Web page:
Although two national environmental groups are now in state court trying to stop a proposed Rogers City coal plant, it may be economics, not state and federal laws, that kills the project.
The two groups—Sierra Club and the National Resources Defense Council—have petitioned the Ingham County Circuit Court to cancel the state’s permit for Wolverine Power Supply Cooperative’s proposed 600-MW coal-fired plant.
But last week another Michigan utility, Consumers Energy, which received a state permit for building its own new coal plant near Bay City two years ago, cancelled the project, citing supply, demand, and cost issues. The utility joined a long list of others, many in the Midwest, that have seen their business cases for building new coal plants collapse.
|Megan Rice/Sierra Club|
|Consumers Energy’s cancellation of plans to build a new coal plant in its Karn Weadock complex is another example of the failing economics of such projects.|
Consumers not only killed its proposed 830-MW plant. It also said it would close seven other, old plants by 2015. Company officials blamed the marketplace: energy demand is growing very slowly, while falling natural gas prices make less-polluting, gas-fired generation cheaper than new coal.
“It would have been great if we could have built the $2 billion-plus coal plant in Bay County, but the market conditions right now tell us that doesn’t make sense,” David Mengebier, a company vice president, told The Saginaw News. “It’s much less economically attractive.”
The same economics that forced Consumers’ hand are affecting energy companies across the Midwest—and even closed a brand-new coal plant in North Dakota last week, before it sold its first kilowatt. Wolverine’s critics have long warned that the same kind of thing could happen to the Rogers City plant because, they say, its demand projections are unrealistic.
While coal critics acknowledge that the recession is slowing energy demand, they also point to another cause: Big companies, small businesses, and thrifty homeowners are becoming more efficient.
That trend continued this year, and will likely increase, due to efficiency mandates in dozens of states, American Recovery and Reconstruction Act investments in home efficiency, and a new, self-financing efficiency program for businesses and government announced last week by President Barack Obama and former President Bill Clinton.
Also challenging the business of new coal power is the soaring cost of plant construction and operation. Recent cost overruns at many new plants suggest that Wolverine’s original, 2006, price tag of slightly over $1 billion for its Rogers City project is too low.
Coal power’s regulatory costs are growing, too, due to the U.S. Environmental Protection Agency’s steady tightening of coal plant air pollution rules for greenhouse gases, “cross-state” emissions, particulate emissions and, on Dec. 16, mercury and other air toxics. The Sierra/NRDC litigation points to some of these rule changes and argues that Wolverine’s air permit does not properly meet them.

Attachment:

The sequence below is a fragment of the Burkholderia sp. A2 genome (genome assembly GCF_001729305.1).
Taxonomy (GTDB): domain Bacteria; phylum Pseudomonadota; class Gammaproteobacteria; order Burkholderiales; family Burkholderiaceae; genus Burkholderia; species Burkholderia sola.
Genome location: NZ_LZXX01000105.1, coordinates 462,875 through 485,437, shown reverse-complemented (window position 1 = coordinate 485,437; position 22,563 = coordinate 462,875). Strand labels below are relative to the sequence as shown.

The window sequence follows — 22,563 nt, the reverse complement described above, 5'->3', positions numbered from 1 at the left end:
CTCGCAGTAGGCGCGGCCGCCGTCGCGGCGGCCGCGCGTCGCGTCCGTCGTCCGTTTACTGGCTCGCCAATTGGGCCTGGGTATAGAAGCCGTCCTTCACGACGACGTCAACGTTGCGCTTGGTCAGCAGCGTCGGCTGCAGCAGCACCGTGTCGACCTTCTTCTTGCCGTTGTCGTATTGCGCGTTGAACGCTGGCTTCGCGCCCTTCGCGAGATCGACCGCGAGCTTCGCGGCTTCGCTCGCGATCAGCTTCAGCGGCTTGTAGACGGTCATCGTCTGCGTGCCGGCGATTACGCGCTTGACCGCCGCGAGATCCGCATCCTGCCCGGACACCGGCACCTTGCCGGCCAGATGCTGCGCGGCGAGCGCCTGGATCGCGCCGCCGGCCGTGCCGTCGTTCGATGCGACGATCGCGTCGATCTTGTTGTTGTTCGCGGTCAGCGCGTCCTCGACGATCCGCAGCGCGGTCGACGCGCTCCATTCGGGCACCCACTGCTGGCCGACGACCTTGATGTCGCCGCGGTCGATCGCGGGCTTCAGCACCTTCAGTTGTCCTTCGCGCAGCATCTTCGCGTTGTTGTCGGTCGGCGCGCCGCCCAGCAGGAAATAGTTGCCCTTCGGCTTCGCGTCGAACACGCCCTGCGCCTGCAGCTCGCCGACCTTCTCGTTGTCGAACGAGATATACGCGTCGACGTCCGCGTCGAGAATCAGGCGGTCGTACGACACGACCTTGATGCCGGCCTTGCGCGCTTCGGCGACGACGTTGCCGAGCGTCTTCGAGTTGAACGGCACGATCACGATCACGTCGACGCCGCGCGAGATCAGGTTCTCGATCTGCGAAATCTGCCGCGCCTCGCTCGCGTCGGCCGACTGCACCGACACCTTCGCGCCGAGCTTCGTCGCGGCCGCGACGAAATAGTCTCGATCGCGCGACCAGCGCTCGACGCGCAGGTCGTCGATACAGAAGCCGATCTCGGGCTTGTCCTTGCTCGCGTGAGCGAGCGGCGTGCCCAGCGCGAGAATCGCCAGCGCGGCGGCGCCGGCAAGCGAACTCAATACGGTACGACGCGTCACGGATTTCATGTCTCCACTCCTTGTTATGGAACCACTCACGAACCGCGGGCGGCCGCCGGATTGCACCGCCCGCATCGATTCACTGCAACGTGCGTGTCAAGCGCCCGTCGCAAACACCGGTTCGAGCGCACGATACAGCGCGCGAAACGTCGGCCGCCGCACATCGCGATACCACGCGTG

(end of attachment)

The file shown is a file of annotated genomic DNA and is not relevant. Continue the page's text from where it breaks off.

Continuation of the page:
A hint about whether these developments are affecting Wolverine officials’ thinking emerged on Oct. 28, during the annual membership meeting of Presque Isle Electric & Gas Co-op. PIE&G is a partial Wolverine owner and contracted to buy its power.
According to several members who attended the meeting, Wolverine President Eric Baker and PIE&G President Brian Burns said that if estimates for the Rogers City plant reach $2.5 billion, as some critics predict; or if it would boost average monthly residential bills by $76, as state regulators predict, they would kill it.
A steady stream of cost overruns at recently or almost-completed Midwestern coal plants, as well as the steadily rising cost of coal itself, suggest that Wolverine officials may be forced to keep their promise.
The starkest example yet of new coal’s bleak business landscape surfaced last month, 85 miles west of Fargo, N.D.
That’s where Great River Energy, the state’s second-largest utility, mothballed its brand-new, 99-MW, Spiritwood Station coal plant. GRE, which, like Wolverine, is owned by a consortium of co-ops, spent $437 million on the plant—a 58 percent increase over the original, $277 million estimate.
The higher cost, combined with falling energy demand, reduced energy prices, and cancellation of a steam-purchase contract sunk the project. GRE will pay $30 million a year for plant maintenance and financing, and hopes to start the facility in 2013 if it can build an ethanol plant nearby to buy Spiritwood’s steam.
An even larger cost overrun occurred in Marissa, Ill., where Peabody Energy Corporation, one of the world’s largest coal companies, is leading the construction of the 1,600-MW Prairie State Energy Campus.
The proposed plant’s price was $2 billion in 2001. By last month, according to The Chicago Tribune,the estimated cost had risen to $5 billion—a 150 percent increase.
Officials blamed the latest price spike on tightening environmental regulations. Whatever the cause, customers of the eight public utilities that signed 28-year contracts with Peabody will pay significantly higher monthly electric bills.
In Edwardsport, Ind., Duke Energy’s proposed 630-MW plant, which uses advanced, much cleaner coal-gasification technology, is also enduring a serious cost overrun. Over four years, according to indystar.com, the project’s price tag rose from $1.87 billion to $2.98 billion—a 59 percent increase.